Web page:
A country is in a bad state, which is governed only by laws; because a thousand things occur for which laws cannot provide, and where authority ought to interpose.
Most people fancy themselves innocent of those crimes of which they cannot be convicted.
Trial by jury itself, instead of being a security to persons who are accused, shall be a delusion, a mockery, and a snare.
The object of punishment is prevention from evil; it never can be made impulsive to good.
In jail a man has no personality. He is a minor disposal problem and a few entries on reports. Nobody cares who loves or hates him, what he looks like, what he did with his life. Nobody reacts to him unless he gives trouble. Nobody abuses him. All that is asked of him is that he go quietly to the right cell and remain quiet when he gets there. There is nothing to fight against, nothing to be mad at. The jailers are quiet men without animosity or sadism.
There is no peace because the making of peace is at least as costly as the making of war - at least as exigent, at least as disruptive, at least as liable to bring disgrace and prison and death in its wake.
No written law has been more binding than unwritten custom supported by popular opinion.
It is not at the table, but in prison, that you learn who your true friends are.
Three hundred years ago a prisoner condemned to the Tower of London carved on the wall of his cell this sentiment to keep up his spirits during his long imprisonment: “It is not adversity that kills, but the impatience with which we bear adversity.”
No man survives when freedom fails. The best men rot in filthy jails, and those who cry 'appease, appease' are hanged by those they tried to please.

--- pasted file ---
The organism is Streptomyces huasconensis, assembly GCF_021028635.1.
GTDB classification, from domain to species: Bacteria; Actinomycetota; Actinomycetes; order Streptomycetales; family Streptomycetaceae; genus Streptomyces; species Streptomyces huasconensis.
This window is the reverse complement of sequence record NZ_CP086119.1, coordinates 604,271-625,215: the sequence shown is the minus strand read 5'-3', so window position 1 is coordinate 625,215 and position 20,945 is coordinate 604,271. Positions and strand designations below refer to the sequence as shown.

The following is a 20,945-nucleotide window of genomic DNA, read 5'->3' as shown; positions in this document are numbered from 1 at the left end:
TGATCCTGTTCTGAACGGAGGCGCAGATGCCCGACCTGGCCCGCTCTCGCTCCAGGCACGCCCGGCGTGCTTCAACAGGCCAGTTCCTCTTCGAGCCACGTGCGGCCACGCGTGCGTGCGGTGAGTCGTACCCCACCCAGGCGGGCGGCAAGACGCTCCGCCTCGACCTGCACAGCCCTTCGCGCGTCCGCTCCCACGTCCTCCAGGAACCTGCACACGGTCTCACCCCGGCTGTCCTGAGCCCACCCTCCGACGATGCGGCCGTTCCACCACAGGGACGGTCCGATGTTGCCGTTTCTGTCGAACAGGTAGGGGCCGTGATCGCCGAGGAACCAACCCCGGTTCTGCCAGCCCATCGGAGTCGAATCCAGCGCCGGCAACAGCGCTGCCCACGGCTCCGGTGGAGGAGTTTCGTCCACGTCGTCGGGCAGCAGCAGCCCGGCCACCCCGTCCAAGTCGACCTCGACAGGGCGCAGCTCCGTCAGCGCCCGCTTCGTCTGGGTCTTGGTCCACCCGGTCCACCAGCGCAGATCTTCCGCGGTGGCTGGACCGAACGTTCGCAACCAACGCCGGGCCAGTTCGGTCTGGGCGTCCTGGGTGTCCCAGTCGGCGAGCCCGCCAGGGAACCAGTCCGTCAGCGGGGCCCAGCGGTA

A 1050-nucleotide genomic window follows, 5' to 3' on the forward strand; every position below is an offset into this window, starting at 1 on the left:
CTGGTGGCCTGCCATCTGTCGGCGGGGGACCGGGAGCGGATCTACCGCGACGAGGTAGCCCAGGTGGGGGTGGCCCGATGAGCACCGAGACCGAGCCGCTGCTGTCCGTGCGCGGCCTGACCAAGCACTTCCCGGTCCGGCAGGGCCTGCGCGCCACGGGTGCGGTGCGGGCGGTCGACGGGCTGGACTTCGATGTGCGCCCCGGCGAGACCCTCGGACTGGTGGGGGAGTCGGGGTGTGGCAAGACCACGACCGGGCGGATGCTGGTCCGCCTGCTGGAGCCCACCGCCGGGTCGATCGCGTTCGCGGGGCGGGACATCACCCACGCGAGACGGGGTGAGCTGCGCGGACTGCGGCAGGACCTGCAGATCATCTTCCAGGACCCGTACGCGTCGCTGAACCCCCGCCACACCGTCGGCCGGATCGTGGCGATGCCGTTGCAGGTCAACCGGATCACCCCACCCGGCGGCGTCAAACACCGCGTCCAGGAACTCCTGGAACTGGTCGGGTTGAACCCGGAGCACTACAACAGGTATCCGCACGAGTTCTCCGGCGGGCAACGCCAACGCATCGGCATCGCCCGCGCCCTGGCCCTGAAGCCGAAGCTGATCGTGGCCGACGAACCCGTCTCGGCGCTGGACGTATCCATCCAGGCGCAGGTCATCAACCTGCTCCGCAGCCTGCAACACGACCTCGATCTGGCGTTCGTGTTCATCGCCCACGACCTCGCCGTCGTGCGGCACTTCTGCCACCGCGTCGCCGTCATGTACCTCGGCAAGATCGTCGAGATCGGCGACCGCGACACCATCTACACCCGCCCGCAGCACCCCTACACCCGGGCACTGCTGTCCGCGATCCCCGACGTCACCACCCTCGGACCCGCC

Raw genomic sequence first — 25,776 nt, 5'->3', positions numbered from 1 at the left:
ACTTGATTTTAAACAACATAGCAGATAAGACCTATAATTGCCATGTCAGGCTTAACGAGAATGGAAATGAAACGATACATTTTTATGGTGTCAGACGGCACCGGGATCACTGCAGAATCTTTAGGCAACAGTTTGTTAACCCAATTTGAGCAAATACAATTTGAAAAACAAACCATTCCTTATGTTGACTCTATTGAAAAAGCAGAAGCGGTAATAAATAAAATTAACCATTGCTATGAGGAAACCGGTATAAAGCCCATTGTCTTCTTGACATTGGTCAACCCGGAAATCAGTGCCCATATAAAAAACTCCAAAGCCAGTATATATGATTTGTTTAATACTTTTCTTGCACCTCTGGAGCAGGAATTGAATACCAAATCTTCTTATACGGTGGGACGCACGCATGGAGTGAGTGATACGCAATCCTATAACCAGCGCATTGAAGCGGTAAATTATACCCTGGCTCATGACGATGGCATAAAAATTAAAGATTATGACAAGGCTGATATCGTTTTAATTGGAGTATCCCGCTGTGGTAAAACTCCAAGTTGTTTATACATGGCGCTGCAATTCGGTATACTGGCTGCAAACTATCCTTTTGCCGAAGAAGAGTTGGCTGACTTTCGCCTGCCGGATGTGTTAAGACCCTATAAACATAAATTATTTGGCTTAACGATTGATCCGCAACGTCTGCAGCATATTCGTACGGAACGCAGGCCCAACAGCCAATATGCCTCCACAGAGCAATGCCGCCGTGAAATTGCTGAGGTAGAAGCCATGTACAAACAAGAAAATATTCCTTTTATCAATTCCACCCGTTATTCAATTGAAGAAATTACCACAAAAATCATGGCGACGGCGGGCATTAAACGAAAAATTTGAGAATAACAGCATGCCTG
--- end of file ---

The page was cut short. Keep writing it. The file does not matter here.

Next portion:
The worst of prison life, he thought, was not being able to close his door.
Written laws are like spiders' webs, and will, like them, only entangle and hold the poor and weak, while the rich and powerful will easily break through them.
Taught from infancy that beauty is woman's sceptre, the mind shapes itself to the body, and roaming round its gilt cage, only seeks to adorn its prison.
If it's near dinner-time, the foreman takes out his watch when the jury has retired, and says: "Dear me, gentlemen, ten minutes to five, I declare! I dine at five, gentlemen." "So do I," says everybody else, except two men who ought to have dined at three and seem more than half disposed to stand out in consequence. The foreman smiles, and puts up his watch:--"Well, gentlemen, what do we say, plaintiff or defendant, gentlemen?
It is the deed that teaches, not the name we give it. Murder and capital punishment are not opposites that cancel one another, but similars that breed their own kind.
I sometimes wish that people would put a little more emphasis upon the observance of the law than they do upon its enforcement.
When I was in prison, I was wrapped up in all those deep books. That Tolstoy crap - people shouldn't read that stuff.
I never told a victim story about my imprisonment. Instead, I told a transformation story - about how prison changed my outlook, about how I saw that communication, truth, and trust are at the heart of power.